MS Research: Typo-Squatters Are Gaming Google

 
 
By Ryan Naraine  |  Posted 2005-12-19 Email Print this article Print
 
 
 
 
 
 
 

Lab rats at Redmond extend the Strider HoneyMonkey exploit detection system to find a large-scale, systematic typo-squatting scheme that is gaming Google's AdSense for domains program.

Researchers at Microsoft Corp. have blown the lid off a large-scale, typo-squatting scheme that uses multi-layer URL redirection to game Googles AdSense for domains program.

The scheme was uncovered when Redmond lab rats decided to extend its HoneyMonkey exploit detection system, a project that runs automatic and systematic Web scans to investigate the seedier side of the Internet.

With the new Strider Typo-Patrol System, the Microsoft Research Systems Management Research Group was able to track down a ring of typo-squatters registering misspelled domain names and generating traffic to serve advertising from Google.

Using five programmatic typo-generation models, the researchers pinpointed a series of domain-registration structures being used by "major typo-squatters" to steal traffic from some of the biggest Internet brands, including Amazon.com, Expedia.com and Mapquest.com.

Strider HoneyMonkey: Trawling for Windows exploits. Click here to read more. The scheme was traced to Unasi Inc., a company registered in Panama. Almost all of the misspelled URLs found are parked with Oingo.com, a domain parking server owned by Google Inc.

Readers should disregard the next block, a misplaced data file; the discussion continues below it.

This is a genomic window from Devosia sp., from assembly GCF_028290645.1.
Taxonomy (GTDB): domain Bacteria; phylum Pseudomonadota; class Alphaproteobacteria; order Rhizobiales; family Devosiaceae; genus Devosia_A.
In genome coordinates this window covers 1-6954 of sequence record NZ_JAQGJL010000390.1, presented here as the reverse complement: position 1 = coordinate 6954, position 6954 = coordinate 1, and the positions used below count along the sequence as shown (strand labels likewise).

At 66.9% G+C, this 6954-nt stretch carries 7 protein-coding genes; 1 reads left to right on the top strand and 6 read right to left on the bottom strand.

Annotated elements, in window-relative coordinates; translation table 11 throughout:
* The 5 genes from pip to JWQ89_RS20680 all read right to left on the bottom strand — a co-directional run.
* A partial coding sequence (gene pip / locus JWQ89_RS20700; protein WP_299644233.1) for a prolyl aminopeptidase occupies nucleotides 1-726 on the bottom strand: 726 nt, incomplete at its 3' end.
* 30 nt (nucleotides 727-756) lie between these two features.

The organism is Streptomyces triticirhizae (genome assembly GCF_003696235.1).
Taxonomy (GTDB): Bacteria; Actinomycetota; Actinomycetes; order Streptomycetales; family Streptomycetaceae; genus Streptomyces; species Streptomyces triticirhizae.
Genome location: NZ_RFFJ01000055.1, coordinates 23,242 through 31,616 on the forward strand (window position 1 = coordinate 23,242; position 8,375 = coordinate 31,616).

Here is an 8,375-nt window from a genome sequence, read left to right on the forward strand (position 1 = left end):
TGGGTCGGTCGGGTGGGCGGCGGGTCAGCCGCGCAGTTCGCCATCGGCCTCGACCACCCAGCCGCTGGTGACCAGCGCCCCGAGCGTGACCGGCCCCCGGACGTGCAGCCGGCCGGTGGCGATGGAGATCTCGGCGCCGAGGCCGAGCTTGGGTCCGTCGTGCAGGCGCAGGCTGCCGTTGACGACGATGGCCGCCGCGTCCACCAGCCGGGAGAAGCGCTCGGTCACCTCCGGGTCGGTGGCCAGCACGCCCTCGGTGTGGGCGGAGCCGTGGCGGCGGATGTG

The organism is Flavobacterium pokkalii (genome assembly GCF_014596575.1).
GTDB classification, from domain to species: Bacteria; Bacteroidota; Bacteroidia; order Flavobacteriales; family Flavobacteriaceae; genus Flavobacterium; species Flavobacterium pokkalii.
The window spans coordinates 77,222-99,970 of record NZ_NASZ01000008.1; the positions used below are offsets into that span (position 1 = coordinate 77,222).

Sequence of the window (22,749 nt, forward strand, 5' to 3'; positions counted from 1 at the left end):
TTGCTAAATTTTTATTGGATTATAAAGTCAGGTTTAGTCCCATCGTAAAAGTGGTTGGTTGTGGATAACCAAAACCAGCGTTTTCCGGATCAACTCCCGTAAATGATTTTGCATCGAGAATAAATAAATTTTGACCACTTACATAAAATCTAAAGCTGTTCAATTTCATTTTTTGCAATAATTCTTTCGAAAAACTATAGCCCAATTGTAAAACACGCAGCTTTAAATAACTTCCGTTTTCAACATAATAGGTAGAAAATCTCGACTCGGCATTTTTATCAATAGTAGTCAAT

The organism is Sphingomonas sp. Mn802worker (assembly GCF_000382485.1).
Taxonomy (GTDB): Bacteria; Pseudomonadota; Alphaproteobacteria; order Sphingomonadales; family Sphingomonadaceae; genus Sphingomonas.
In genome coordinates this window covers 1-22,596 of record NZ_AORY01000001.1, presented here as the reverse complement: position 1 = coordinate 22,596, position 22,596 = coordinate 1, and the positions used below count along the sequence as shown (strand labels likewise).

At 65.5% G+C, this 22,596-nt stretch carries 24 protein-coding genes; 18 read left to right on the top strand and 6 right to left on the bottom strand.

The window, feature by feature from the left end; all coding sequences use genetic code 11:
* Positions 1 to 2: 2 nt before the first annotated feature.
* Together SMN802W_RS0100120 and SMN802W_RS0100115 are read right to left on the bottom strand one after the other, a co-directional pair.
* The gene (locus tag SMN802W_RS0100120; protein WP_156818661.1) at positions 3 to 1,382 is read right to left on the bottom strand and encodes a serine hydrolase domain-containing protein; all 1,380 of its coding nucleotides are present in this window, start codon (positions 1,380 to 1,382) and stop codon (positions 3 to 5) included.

According to data from Microsoft, domain names are being registered with deliberate missing-dot typos, character omission typos, character permutation typos, character replacement typos and character insertion typos.

For example, instead of the legitimate "www.microsoft.com," the domain "www.microsokft.com" has been registered and set up to redirect to another misspelled domain that currently serves up Google AdSense advertising for software products.

Some of the domains move around between domain parking services or between anchor domains over time as part of a "multi-layer redirection structure" that makes it difficult to trace.

The Microsoft researchers found that Web sites aimed at kids were a regular target. Several variations of Disney Channels "kimpossible.com" have been registered and all redirect to a parked anchor for the misspelled "disnryland.com." On that site, Google AdSense ads for adult content and pornography are being served.

The data from the Strider Typo-Patrol System also highlighted the use of typo-squatting in phishing attacks. Web sites belonging to Bank of America Corp., Barclays Bank PLC., Citigroup Inc. have all been targeted, with misspelled variations of domains pointing to fake banking sites with Google ads tailored to financial services.

In an interesting twist, the Google ads sometimes point back to the actual site that is deliberately misspelled, meaning that companies are paying per-click fees to the scammers.

The key to the scheme is Googles Google AdSense for domains program, which lets users split revenue from advertising served on parked domains. Google boasts that the service powers more than 3 million domain names.